I had an idea for a payment scheme that uses key derivation, but instead of
the payee deriving the addresses, the payer would do it.

It would work like that:

   1. The payee publishes his master public key
   2. The payer generates a random "receipt number" (say, 25 random bytes)
   3. The payer derives an address from the master public key using the
   receipt number and pays to it
   4. The payer sends the receipt to the payee
   5. The payee derives a private key with that receipt and adds it to his


   - It increases privacy by avoiding address reuse
   - The process is asynchronous. The payee is completely passive in the
   payment process and isn't required to provide new addresses before each
   payment (so no payment server required)
   - Its usable as a replacement for cases where re-used addresses are the
   most viable solution (like putting an address in a forum signature or as a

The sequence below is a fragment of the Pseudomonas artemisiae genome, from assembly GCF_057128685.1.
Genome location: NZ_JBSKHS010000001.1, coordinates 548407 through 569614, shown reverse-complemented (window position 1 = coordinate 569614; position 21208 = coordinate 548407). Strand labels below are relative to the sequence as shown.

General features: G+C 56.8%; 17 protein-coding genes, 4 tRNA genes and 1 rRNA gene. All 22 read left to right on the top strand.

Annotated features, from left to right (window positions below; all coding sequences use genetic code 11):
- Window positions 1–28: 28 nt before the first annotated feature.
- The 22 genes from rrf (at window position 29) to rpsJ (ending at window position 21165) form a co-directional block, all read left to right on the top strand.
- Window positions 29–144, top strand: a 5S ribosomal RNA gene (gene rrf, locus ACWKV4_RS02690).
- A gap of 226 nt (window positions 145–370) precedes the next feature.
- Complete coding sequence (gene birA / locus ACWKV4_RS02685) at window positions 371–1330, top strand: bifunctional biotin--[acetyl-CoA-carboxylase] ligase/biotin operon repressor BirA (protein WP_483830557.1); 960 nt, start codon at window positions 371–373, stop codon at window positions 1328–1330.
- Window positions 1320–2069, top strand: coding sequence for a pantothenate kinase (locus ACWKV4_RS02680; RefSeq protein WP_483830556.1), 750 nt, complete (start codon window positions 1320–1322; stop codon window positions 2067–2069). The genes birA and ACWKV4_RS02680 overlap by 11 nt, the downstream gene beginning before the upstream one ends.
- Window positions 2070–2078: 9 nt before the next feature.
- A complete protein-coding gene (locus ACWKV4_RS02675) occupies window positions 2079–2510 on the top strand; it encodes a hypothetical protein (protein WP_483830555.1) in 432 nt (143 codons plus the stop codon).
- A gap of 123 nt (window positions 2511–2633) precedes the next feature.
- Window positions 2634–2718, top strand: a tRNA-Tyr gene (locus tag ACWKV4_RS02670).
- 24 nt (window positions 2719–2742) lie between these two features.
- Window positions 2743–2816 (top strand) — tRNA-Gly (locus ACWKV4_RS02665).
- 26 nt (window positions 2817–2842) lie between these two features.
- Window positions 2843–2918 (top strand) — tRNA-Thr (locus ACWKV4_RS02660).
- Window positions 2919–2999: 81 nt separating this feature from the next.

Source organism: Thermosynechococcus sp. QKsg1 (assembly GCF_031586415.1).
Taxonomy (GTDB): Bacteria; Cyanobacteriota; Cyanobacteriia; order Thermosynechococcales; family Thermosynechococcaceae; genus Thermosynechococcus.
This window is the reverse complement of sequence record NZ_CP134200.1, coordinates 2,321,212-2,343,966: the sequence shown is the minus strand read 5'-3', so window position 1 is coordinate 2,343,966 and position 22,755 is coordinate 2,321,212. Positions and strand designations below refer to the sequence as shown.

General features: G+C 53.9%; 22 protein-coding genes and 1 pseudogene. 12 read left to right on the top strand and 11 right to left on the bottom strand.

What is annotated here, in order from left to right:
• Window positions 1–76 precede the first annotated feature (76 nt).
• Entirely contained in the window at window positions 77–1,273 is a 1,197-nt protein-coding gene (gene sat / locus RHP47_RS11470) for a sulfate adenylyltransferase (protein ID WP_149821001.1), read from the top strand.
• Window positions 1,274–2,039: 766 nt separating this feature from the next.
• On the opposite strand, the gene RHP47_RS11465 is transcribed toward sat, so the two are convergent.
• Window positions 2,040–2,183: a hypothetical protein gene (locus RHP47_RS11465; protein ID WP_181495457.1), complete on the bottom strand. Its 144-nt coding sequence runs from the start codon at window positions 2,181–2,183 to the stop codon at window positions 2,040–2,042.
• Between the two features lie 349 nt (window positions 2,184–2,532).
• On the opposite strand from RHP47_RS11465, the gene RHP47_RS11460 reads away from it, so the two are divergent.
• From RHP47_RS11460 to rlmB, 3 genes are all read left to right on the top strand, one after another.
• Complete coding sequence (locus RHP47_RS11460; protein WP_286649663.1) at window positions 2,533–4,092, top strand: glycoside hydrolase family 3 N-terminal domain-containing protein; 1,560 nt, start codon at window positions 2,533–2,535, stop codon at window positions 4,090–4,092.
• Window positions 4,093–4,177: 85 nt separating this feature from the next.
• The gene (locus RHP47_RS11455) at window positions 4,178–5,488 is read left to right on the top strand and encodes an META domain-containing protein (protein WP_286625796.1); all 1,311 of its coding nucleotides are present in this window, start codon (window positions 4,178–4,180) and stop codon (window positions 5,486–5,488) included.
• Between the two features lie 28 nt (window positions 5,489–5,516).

development fund in a github readme)
   - The receipt also acts as a proof of payment that the payer can provide
   to the payee
   - Also, if the master is known to belong to someone, this also allows
   the payer prove to a third-party that the payment was made to that someone.
   If the output was spent, it also proves that he was aware of the payment
   and has the receipt.
   - Its a really thin abstraction layer that doesn't require much changes


   - Losing the receipt numbers means losing access to your funds, they are
   random and there's no way to restore them
   - It requires sending the receipt to the payee somehow. Email could work
   for that, but a better defined channel that also can talk to the Bitcoin
   client and add the receipt would be much better.

What do you think?
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